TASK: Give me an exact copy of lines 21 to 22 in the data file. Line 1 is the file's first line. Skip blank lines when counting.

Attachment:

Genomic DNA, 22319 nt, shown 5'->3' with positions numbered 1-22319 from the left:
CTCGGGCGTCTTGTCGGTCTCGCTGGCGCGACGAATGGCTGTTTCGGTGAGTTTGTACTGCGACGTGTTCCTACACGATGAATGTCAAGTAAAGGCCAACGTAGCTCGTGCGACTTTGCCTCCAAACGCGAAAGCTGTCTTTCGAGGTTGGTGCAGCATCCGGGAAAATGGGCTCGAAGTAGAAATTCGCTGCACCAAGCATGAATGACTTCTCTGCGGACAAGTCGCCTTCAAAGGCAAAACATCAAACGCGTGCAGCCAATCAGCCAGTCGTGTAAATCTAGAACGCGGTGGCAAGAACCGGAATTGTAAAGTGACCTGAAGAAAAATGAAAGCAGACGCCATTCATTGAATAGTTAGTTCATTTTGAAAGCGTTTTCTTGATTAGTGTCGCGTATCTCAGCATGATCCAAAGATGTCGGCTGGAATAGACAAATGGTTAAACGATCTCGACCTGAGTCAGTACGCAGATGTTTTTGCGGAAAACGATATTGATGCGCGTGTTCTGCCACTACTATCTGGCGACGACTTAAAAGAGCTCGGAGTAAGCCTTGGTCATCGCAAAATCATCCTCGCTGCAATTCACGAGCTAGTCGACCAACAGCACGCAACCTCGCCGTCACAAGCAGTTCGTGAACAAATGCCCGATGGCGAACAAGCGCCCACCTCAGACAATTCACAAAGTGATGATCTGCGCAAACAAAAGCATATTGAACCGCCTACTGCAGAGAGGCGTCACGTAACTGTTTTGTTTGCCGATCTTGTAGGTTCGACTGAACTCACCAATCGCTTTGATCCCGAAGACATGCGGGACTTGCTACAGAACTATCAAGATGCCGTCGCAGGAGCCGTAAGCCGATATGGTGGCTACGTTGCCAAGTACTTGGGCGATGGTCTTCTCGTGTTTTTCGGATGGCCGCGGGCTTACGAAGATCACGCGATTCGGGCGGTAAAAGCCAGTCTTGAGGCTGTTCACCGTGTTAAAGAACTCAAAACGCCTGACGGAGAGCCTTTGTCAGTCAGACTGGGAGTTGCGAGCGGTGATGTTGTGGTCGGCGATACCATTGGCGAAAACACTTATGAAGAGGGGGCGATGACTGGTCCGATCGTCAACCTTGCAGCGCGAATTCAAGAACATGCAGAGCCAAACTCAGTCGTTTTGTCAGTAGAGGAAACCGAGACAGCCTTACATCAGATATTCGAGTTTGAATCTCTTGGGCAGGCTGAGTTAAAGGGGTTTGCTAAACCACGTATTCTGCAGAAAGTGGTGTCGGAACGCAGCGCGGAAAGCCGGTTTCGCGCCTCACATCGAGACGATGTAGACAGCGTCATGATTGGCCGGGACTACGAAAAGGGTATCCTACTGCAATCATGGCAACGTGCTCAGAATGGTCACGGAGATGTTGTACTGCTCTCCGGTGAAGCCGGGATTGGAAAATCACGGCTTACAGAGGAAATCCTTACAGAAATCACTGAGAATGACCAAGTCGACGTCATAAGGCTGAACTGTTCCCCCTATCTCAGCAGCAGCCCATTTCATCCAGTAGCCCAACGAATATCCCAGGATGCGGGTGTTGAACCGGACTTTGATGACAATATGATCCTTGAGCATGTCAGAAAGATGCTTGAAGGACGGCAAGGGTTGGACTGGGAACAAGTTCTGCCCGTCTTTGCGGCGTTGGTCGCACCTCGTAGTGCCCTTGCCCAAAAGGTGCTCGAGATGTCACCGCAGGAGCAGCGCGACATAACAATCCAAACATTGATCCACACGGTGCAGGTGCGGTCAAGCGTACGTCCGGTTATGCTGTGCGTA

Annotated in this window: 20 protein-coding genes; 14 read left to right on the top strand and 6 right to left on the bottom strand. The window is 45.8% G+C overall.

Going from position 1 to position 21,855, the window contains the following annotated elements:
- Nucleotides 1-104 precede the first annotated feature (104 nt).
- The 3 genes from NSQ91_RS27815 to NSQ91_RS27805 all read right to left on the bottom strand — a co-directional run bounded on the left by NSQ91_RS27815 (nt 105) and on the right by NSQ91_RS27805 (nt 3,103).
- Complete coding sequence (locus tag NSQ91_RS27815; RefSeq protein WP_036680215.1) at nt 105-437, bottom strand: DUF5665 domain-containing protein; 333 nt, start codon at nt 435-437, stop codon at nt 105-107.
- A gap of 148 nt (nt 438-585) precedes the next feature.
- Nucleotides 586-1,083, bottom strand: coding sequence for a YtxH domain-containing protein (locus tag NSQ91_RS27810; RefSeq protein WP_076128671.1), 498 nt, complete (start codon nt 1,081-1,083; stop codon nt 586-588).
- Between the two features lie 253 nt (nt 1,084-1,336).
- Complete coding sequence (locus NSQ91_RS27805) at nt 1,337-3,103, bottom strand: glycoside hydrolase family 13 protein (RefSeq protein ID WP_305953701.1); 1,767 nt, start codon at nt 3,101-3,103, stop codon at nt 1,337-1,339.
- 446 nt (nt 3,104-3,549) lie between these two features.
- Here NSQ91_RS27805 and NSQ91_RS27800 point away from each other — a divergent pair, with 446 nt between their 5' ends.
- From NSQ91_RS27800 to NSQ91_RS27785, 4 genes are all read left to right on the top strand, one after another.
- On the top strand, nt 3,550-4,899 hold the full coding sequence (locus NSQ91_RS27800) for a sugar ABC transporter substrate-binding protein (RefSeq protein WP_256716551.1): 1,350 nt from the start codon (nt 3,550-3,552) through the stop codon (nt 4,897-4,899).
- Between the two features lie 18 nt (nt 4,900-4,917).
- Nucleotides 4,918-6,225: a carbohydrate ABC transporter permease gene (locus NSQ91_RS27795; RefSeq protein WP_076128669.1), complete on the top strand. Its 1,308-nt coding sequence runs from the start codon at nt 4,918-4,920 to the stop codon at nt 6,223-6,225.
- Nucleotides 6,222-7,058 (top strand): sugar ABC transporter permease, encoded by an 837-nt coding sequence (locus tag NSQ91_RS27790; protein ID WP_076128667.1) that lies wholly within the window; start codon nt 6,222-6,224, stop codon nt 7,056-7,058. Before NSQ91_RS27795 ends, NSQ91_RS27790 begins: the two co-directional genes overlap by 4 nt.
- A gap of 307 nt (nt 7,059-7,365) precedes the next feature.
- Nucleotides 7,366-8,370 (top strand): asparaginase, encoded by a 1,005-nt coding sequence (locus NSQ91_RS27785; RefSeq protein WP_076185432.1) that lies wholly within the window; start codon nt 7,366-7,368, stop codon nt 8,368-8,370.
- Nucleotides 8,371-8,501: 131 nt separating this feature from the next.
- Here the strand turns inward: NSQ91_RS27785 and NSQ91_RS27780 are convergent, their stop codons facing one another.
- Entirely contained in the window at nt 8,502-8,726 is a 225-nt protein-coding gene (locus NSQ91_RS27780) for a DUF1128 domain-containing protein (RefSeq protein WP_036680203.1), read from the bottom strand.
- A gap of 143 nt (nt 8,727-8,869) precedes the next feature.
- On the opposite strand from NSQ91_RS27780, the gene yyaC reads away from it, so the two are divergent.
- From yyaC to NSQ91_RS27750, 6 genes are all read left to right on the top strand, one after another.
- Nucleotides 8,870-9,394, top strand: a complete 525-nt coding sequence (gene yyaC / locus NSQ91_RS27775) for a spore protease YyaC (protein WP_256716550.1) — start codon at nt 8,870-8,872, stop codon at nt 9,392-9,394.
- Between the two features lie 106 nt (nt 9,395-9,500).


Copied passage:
- Nucleotides 8,371-8,501: 131 nt separating this feature from the next.
- Here the strand turns inward: NSQ91_RS27785 and NSQ91_RS27780 are convergent, their stop codons facing one another.